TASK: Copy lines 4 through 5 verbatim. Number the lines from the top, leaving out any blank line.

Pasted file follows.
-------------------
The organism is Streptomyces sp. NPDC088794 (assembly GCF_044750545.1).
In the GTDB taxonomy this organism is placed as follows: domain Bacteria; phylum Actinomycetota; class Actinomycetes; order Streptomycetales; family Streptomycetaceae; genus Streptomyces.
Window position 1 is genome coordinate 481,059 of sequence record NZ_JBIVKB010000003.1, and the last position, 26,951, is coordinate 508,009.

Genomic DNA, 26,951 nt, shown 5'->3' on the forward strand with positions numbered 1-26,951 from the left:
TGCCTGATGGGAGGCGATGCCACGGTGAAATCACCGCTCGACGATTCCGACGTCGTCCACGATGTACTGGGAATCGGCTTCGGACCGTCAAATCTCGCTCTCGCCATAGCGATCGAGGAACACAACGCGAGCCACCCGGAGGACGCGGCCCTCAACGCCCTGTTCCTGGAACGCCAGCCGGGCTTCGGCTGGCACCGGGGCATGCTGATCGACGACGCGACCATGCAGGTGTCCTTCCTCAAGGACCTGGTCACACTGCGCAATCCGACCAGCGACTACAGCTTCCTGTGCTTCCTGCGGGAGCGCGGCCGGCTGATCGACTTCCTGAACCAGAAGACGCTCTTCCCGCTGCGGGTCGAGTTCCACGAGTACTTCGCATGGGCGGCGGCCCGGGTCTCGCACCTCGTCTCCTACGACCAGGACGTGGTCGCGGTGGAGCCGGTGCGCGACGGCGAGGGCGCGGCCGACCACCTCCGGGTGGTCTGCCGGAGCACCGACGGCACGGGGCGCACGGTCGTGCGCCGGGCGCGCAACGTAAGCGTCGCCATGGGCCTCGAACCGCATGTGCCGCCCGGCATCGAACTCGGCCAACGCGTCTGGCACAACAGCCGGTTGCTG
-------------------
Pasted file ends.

Genomic DNA, 26,951 nt, shown 5'->3' on the forward strand with positions numbered 1-26,951 from the left:
TGCCTGATGGGAGGCGATGCCACGGTGAAATCACCGCTCGACGATTCCGACGTCGTCCACGATGTACTGGGAATCGGCTTCGGACCGTCAAATCTCGCTCTCGCCATAGCGATCGAGGAACACAACGCGAGCCACCCGGAGGACGCGGCCCTCAACGCCCTGTTCCTGGAACGCCAGCCGGGCTTCGGCTGGCACCGGGGCATGCTGATCGACGACGCGACCATGCAGGTGTCCTTCCTCAAGGACCTGGTCACACTGCGCAATCCGACCAGCGACTACAGCTTCCTGTGCTTCCTGCGGGAGCGCGGCCGGCTGATCGACTTCCTGAACCAGAAGACGCTCTTCCCGCTGCGGGTCGAGTTCCACGAGTACTTCGCATGGGCGGCGGCCCGGGTCTCGCACCTCGTCTCCTACGACCAGGACGTGGTCGCGGTGGAGCCGGTGCGCGACGGCGAGGGCGCGGCCGACCACCTCCGGGTGGTCTGCCGGAGCACCGACGGCACGGGGCGCACGGTCGTGCGCCGGGCGCGCAACGTAAGCGTCGCCATGGGCCTCGAACCGCATGTGCCGCCCGGCATCGAACTCGGCCAACGCGTCTGGCACAACAGCCGGTTGCTG